Barmaley Fountain

Barmaley Fountain

One day, Taras will see Barmaley Fountain, that statue of laughing children at play circling a crocodile, fires raging in the charred ruins of his beloved Stalingrad. But for now, he is like one of those stone children, screaming “You are it!” in the chill morning, stealing minutes on the frosty streets before he must head to school for hard lessons in the history of the People, the tale of the tyranny of Western capitalism, the emancipation of the dark peoples of the world from the slavery of capitalist whites, the exploitation of native peoples by colonialists, the relentless, greedy absorption of natural resources by the moneyed elites. His teacher, Mr. Susnin, sketches one vivid scene of violence after another so that this classroom of boys stays rapt despite the overheated room and the click of hard shoes in the hallway heading to lunch. These romantically horrific images stay with Taras throughout the afternoon until art class where they manifest themselves in paintings in yellow, black, and blue. As the afternoon races toward dusk, he hurls his body through the world like a projectile, engaging in wars of rocks and bottles with neighbor friends and seldom is he the one heading home with a bloody lip or skull. Although the world is dangerous, he sees its possibilities.

Years later, during the months-long siege that will be called The Battle of Leningrad by future historians, Taras will narrowly miss being crushed by falling walls when a bomb hits the corner of a building just so, shattering its quoin, one wall falling north, the other west, he, luckily, standing just in the center of this crashing brick. This close call—not the first, but somehow, perhaps due to the prospect of being crushed like a bug, the most chilling—is what makes Taras finally desert, using family connections to slip onto a shipping vessel down the Volga to the Caspian Sea and then into Iran, continually moving west so that one day, a year later, he will see the Cayambe volcano in a little village in Ecuador. In the employ of a distant cousin, he will engage in charting the cartographies of unspoiled and unexplored places, a concept generally baffling after a life in Communist Russia with its factories and buildings, its concrete, and then the shattering of so much of that concrete by bombs and bullets. Born in 1925, he is just barely a man, and yet, feels that he has already seen so much.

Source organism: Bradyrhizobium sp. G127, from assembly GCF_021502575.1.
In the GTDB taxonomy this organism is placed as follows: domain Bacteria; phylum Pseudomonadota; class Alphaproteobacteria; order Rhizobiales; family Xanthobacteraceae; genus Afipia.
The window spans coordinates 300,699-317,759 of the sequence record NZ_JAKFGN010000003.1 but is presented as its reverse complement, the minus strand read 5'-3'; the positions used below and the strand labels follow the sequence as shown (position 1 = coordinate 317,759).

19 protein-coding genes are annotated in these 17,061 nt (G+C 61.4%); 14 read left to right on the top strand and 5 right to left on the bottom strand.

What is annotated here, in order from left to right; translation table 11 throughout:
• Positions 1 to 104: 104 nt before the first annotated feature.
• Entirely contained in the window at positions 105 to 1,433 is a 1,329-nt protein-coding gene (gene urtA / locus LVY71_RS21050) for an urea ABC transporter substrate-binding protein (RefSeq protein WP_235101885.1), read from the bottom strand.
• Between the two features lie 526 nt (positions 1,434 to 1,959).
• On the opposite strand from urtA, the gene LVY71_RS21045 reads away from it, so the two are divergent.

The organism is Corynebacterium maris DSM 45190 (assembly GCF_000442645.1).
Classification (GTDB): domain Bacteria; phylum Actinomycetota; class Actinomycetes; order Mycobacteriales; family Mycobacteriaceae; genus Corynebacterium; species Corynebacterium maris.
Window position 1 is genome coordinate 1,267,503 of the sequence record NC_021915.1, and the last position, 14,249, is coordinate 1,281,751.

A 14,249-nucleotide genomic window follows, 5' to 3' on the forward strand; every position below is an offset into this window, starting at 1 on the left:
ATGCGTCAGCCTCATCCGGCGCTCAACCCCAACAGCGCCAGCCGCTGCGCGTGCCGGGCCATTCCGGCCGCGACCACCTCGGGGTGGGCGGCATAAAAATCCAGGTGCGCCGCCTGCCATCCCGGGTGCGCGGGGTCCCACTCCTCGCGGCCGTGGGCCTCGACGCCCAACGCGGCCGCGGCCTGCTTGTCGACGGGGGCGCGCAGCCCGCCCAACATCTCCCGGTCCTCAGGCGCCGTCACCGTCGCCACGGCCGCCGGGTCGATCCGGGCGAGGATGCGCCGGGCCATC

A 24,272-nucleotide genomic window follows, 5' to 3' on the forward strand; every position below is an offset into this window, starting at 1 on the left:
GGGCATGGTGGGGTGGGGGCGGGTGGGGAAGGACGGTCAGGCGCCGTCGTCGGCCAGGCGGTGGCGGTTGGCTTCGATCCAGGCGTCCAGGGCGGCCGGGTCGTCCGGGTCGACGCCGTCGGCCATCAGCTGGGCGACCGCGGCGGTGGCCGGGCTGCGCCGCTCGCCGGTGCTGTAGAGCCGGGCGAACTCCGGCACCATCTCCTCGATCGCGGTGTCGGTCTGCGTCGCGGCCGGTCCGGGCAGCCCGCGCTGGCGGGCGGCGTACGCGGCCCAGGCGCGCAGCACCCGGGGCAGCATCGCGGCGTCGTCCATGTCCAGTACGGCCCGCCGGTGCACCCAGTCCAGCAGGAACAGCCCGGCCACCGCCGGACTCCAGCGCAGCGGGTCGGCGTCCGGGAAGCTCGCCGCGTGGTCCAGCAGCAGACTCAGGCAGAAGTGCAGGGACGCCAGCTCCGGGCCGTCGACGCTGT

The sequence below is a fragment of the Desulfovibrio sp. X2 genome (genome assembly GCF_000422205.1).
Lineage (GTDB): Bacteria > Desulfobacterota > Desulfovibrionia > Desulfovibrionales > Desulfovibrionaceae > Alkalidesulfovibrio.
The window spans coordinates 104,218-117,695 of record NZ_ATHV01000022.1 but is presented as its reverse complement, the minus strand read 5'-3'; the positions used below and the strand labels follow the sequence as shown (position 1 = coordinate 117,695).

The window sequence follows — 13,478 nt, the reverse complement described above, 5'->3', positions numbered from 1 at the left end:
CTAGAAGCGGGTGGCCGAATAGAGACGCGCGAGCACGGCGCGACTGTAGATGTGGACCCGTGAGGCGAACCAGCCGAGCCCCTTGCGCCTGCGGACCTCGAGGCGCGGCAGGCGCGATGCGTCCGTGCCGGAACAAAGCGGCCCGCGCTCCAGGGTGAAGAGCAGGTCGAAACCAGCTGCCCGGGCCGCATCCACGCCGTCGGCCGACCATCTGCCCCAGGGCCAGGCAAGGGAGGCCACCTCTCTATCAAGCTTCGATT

On the second night in this valley, the natives at the base of the volcano will bind the cartographers and lead them into a clearing next to a raging fire. At midnight under a full moon, Taras will undergo an elaborate operation involving delicate stone blades and fire and, amidst the chanting voices of an ancient language, he will have an epiphany of sorts. In his mind, he goes to a place where he holds the hands of his school chums as they laugh and run in a circle, a snapping crocodile at the center of their daisy chain of limbs. His cousin, Elizabeth, just misses losing her black shoe in the snapping jaws and the children laugh. Taras will rush greedily to that moment in time and space although the things being done to his physical form try to pull him back to this South American amphitheater. Like a soundtrack, the voice of his elementary school teacher, Mr. Susnin, instructs him in the evils of America.


About the Author

John Talbird is the author of the chapbook, A Modicum of Mankind (Norte Maar). His novel The World Out There will be released in 2020 by Madville Publishing, and his fiction and essays have appeared or are forthcoming in Apalachee Review, Ploughshares, Grain, Juked, Potomac Review and North Dakota Quarterly among many others. He is a frequent contributor to Film International, on the editorial board of Green Hills Literary Lantern, and Associate Editor, Fiction, for the noir online journal Retreats from Oblivion. A professor at Queensborough Community College-CUNY, he lives with his wife in New York City.